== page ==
By Greg Brill - firstname.lastname@example.org
STEPHENS CITY -- Dominique Porter had one of the best seats in Sherando's gymnasium for the start of Tuesday night's nondistrict boys basketball game with Musselman (W.Va.).
His brother, Tre, and buddies Jalen Brisco, Jalen Harris, and Terry Wood had pretty much the same vantage point, as well.
A bench full of the regular starting five had to take in close to three minutes of the opening action taking place on the floor. Sherando coach Garland Williams had been displeased with the group's effort in Monday's dismal loss to Hedgesville (W.Va.) and wanted to send a message.
When the regular group entered with 5:34 left in the first period and the Warriors holding a 3-2 lead, teamwork was the only thing that mattered.
Sherando's next three baskets all came off assists from Dominique Porter, Tre Porter, and Harris, and the Warriors closed the period with a 19-5 run to push the lead to 22-7.
Sherando kept on pushing and sharing, exploding for 51 first-half points and going on to an 81-49 win.
"The game of basketball is about teamwork," Dominique Porter said. "You have to work the ball around, find the open man, and the basket will come open. That's what we did tonight, I felt like, and the basket came open a lot."
Using pressure defense all over the floor, the Warriors (2-4) made a habit of stepping in passing lanes and converting on the other end. Sherando scored eight points off turnovers in the first period, adding 10 more points in the second period on giveaways.
Musselman was guilty of seven turnovers in each period, and was always a step late picking up shooters, whether Sherando popped in jumpers off the wings or went for the high-percentage shot on the blocks.
If putting up 22 points in the first quarter was impressive, scoring 29 in the second period (on 13 of 20 shooting) showcased how the Warriors could keep the focus where it belonged, even after attaining a double-digit lead in the first eight minutes.
"We don't want it to come to a situation like [benching starters for lack of effort], but we just haven't been effective as far as making the correct decisions and shot selection," Williams said. "So we just figured 'OK, we'll change it up a little bit.'
"We know Musselman's down a little bit, so we had a chance to work on some pressure [defense] and we felt we needed to do that because we hope to do some things like that in the future."
Of the 21 baskets the Warriors made in the first half, 15 came by an assist. Tre Porter and Brisco each had four assists to lead the way, and Dominique Porter had three.
To begin many of those extra possessions, the Warriors either got a steal or quick outlet off a defensive rebound.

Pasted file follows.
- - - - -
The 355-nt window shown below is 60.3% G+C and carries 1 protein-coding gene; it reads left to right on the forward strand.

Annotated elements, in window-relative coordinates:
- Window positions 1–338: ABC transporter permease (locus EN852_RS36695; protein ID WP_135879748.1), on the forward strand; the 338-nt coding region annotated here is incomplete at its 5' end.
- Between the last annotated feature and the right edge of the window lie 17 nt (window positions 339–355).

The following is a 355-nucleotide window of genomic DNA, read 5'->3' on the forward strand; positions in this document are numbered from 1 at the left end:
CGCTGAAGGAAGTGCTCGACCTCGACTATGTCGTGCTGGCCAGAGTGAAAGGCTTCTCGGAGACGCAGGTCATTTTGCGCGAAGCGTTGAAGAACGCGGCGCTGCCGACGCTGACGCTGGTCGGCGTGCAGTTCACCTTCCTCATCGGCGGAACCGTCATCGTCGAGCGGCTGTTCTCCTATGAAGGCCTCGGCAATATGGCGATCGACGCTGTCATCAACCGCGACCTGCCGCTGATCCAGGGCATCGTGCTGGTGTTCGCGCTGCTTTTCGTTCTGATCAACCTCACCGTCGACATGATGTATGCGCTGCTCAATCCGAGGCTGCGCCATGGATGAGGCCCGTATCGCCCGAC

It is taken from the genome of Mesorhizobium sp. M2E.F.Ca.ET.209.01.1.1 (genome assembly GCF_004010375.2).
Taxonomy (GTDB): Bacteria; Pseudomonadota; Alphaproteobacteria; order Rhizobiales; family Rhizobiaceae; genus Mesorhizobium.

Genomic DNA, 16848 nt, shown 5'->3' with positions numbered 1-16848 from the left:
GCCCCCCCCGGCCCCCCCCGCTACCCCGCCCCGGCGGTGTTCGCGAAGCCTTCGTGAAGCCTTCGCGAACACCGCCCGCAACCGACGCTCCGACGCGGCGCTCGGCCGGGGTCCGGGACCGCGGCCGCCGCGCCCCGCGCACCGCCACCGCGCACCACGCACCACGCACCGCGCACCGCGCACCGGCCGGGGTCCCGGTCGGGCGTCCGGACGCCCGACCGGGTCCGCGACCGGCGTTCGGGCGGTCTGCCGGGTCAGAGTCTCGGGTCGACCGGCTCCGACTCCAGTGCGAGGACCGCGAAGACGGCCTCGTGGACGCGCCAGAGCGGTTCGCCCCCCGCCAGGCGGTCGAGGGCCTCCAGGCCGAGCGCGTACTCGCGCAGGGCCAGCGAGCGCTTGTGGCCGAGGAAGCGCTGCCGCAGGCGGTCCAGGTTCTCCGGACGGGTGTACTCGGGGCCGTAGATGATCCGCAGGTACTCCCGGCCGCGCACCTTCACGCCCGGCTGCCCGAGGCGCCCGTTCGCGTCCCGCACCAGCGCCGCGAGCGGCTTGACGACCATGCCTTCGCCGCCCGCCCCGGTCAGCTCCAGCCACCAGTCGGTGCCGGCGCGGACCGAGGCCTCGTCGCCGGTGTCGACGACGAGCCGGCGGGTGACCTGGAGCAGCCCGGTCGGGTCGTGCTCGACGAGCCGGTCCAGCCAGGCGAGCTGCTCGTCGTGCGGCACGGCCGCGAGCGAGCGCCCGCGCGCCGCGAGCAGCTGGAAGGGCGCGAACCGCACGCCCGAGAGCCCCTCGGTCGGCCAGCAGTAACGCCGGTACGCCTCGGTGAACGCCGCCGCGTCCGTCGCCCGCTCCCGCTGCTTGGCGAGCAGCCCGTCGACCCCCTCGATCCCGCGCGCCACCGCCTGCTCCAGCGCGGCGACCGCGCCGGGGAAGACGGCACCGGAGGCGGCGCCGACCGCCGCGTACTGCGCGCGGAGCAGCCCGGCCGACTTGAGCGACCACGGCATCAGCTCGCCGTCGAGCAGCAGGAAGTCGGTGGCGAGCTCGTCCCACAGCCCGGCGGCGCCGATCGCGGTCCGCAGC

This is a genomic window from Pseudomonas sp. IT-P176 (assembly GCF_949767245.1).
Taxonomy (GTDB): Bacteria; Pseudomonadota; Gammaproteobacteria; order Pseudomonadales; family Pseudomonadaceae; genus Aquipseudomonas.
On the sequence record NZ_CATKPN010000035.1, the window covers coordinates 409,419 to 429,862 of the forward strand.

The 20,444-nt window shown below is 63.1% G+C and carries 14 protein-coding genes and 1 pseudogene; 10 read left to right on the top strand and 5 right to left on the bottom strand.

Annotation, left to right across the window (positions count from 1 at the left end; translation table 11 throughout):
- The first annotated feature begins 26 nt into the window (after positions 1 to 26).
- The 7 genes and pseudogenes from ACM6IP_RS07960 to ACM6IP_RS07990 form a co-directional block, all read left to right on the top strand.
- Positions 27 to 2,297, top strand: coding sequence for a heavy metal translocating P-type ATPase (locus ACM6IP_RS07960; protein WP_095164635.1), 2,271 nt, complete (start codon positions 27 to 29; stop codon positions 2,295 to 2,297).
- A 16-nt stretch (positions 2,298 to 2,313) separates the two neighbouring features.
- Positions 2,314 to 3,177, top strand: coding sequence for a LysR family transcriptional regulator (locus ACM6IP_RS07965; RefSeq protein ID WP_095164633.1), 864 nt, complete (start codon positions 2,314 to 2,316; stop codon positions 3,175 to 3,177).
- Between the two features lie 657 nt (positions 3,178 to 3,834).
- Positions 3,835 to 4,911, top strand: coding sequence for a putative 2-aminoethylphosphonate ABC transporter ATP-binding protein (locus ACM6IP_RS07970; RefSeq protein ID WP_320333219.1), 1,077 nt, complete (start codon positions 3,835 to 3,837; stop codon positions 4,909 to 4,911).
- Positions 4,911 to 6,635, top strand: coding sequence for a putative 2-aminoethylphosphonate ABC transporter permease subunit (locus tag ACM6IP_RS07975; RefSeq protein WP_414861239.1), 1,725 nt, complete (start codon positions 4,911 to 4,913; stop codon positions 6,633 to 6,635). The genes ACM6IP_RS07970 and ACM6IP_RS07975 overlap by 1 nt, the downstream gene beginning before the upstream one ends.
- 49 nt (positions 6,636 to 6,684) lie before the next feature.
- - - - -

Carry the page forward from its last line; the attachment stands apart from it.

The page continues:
"From tonight, I see that we [have the potential] to do that every night," Dominique Porter said. "Our defense showed that we can be effective. Our last couple games, our defense wasn't on and we were back on our heels.
"Tonight, we showed we could be an aggressive team. We showed our quickness. We have a lot of athletes on our basketball team, so we just showed what we could do."
The points were spread around -- keeping with the team theme. Dominique Porter put in all 11 of his points in the first half. Tre Porter had six of his eight. Harris, 12 of his 16.
Backup post Scott Markland always seemed to get open, and put in nine of his 14 points off the bench in the second half.
At times, it looked like a layup drill. The Warriors were that dominant.
Sherando's 45-29 loss to Hedgesville on Monday was one it quickly wanted to put to distant memory. It didn't even take the Warriors 10 minutes to eclipse their total from the day before, getting their 29th and 30th points with Dominique Porter's transition layup at the 6:35 mark of the second quarter after his steal.
Even in the final seconds, the Warriors were working. Tre Porter captured an offensive rebound off the weak side, turned and lofted a turnaround, baseline jumper, that fell through the net just as the horn sounded to end the first half with Sherando up 51-17.
Sherando's only real point of concern came in the first few minutes of the third period.
The Warriors lost their edge, if only briefly. Sherando was whistled for four fouls less than a minute-and-a-half into the third, and Williams needed to use two timeouts.
"The main thing is to take care of the basketball," Williams said. "Even though you've got a lead, you don't want to throw the ball all over the place. Especially, with the large lead we had."
Musselman kept up with the pace better in the second half, and even outscored the Warriors by two over the final two periods. But Sherando kept the margin at a safe distance, never allowing it to slip under 25 points.
The Warriors ended up making 32 field goals and shooting 44 percent from the field, and they also forced 24 turnovers. Nine of their 11 players ended up in the scoring column.
"We're still a work in progress -- and we want to see that progress come real soon," Williams said.